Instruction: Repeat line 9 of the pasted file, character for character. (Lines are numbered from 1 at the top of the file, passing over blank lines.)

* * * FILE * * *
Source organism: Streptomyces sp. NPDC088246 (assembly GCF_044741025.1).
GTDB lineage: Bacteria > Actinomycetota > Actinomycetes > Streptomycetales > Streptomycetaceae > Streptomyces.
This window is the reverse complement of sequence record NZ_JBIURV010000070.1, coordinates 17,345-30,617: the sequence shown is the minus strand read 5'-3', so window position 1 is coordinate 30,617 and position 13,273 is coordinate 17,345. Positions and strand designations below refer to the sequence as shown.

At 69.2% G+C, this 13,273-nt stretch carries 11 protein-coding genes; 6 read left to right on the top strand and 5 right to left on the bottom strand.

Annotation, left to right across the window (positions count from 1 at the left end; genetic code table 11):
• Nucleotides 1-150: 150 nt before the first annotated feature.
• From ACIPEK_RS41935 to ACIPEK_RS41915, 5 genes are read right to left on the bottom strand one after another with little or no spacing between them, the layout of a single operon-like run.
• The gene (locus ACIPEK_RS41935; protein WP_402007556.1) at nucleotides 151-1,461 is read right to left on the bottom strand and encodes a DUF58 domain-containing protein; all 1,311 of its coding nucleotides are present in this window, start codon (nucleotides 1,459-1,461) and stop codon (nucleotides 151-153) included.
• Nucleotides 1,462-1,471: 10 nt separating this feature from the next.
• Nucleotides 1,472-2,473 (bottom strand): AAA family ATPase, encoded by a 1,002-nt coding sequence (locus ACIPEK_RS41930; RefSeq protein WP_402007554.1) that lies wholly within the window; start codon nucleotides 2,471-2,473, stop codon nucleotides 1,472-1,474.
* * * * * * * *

• Nucleotides 1,462-1,471: 10 nt separating this feature from the next.